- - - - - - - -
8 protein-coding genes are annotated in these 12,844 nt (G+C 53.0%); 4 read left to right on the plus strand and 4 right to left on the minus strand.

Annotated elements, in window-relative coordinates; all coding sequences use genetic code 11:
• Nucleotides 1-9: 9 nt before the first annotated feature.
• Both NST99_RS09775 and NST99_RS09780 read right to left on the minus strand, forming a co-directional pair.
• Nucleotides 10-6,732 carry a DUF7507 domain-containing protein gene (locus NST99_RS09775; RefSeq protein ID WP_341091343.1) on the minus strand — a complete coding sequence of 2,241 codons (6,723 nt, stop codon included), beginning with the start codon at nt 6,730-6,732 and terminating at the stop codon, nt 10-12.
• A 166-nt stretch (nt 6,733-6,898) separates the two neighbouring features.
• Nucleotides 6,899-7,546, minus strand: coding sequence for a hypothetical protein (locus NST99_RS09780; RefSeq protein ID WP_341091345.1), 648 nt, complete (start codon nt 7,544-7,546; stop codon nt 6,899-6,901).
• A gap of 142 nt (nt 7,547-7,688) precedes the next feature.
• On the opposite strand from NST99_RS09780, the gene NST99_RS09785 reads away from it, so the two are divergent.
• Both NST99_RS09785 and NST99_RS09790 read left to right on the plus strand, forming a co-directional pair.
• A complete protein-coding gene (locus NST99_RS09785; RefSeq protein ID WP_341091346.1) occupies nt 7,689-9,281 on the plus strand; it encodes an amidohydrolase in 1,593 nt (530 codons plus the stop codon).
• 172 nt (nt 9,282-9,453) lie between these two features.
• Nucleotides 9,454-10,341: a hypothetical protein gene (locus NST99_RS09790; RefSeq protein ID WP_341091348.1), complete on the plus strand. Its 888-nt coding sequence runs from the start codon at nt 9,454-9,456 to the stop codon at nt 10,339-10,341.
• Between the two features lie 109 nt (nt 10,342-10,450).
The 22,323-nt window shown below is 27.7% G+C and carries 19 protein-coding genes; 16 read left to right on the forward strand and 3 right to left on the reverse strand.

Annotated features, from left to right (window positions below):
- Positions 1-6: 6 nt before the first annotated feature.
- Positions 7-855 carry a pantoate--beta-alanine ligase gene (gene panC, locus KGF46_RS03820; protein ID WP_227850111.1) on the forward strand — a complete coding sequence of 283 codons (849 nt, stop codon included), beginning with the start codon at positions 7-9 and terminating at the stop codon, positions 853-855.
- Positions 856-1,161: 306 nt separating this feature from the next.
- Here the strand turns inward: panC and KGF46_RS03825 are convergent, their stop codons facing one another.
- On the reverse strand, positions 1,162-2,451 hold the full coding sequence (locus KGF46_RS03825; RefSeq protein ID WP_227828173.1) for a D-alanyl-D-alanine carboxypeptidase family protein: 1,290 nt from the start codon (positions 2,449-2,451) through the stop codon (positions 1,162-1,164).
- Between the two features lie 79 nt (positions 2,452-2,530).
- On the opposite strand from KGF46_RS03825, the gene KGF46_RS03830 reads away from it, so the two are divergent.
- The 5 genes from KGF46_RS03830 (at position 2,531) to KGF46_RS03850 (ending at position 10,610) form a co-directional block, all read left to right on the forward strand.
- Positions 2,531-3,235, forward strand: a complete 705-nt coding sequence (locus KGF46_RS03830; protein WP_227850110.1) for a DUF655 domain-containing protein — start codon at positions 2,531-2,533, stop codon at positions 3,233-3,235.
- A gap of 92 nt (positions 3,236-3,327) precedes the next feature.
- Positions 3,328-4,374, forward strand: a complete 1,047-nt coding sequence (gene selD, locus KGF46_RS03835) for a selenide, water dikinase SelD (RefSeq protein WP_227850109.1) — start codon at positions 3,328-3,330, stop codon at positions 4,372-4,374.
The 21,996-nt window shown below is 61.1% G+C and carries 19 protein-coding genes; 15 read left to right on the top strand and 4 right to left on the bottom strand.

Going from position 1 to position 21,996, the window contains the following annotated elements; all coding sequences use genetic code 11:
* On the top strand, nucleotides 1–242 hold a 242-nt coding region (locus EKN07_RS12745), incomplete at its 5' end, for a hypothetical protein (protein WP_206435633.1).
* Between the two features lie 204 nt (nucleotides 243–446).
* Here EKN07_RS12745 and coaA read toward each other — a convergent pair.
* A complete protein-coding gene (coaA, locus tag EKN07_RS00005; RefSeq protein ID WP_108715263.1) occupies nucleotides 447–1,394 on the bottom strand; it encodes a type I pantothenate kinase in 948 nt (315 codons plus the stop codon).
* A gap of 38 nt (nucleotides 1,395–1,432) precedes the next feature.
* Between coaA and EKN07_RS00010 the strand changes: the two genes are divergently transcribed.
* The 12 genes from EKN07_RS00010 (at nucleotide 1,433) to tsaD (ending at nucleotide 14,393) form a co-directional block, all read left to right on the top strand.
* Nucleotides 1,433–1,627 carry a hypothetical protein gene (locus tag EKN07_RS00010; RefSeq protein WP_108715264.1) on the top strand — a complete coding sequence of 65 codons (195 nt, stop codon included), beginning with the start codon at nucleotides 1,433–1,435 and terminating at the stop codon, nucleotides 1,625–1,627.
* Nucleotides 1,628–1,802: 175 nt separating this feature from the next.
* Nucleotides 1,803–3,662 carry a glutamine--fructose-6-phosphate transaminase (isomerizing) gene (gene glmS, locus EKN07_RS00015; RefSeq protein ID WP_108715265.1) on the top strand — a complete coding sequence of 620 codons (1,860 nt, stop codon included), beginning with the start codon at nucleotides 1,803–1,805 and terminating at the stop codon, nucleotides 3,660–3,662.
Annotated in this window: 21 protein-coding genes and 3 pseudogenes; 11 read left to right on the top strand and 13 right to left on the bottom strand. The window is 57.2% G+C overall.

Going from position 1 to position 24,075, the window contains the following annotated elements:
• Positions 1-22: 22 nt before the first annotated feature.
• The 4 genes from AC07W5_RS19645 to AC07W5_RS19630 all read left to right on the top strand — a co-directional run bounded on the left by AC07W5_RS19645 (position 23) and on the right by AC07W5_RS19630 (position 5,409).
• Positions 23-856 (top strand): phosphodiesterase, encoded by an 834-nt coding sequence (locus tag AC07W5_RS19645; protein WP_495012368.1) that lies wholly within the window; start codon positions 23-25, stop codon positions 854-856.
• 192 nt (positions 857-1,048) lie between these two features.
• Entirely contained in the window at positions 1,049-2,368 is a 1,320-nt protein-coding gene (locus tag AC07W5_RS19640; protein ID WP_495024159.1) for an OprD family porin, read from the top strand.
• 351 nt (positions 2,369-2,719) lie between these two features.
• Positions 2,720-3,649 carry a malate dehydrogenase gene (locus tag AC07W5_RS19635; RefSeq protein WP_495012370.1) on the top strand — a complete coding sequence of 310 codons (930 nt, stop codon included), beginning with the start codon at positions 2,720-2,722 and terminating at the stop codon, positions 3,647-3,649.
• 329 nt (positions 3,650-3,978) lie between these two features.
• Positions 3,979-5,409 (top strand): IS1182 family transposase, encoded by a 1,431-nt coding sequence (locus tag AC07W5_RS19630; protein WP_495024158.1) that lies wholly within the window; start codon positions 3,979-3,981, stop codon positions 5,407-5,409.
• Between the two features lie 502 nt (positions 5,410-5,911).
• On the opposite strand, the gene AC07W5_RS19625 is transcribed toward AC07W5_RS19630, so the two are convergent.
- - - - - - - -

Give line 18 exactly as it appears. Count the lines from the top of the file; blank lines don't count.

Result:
- Positions 7-855 carry a pantoate--beta-alanine ligase gene (gene panC, locus KGF46_RS03820; protein ID WP_227850111.1) on the forward strand — a complete coding sequence of 283 codons (849 nt, stop codon included), beginning with the start codon at positions 7-9 and terminating at the stop codon, positions 853-855.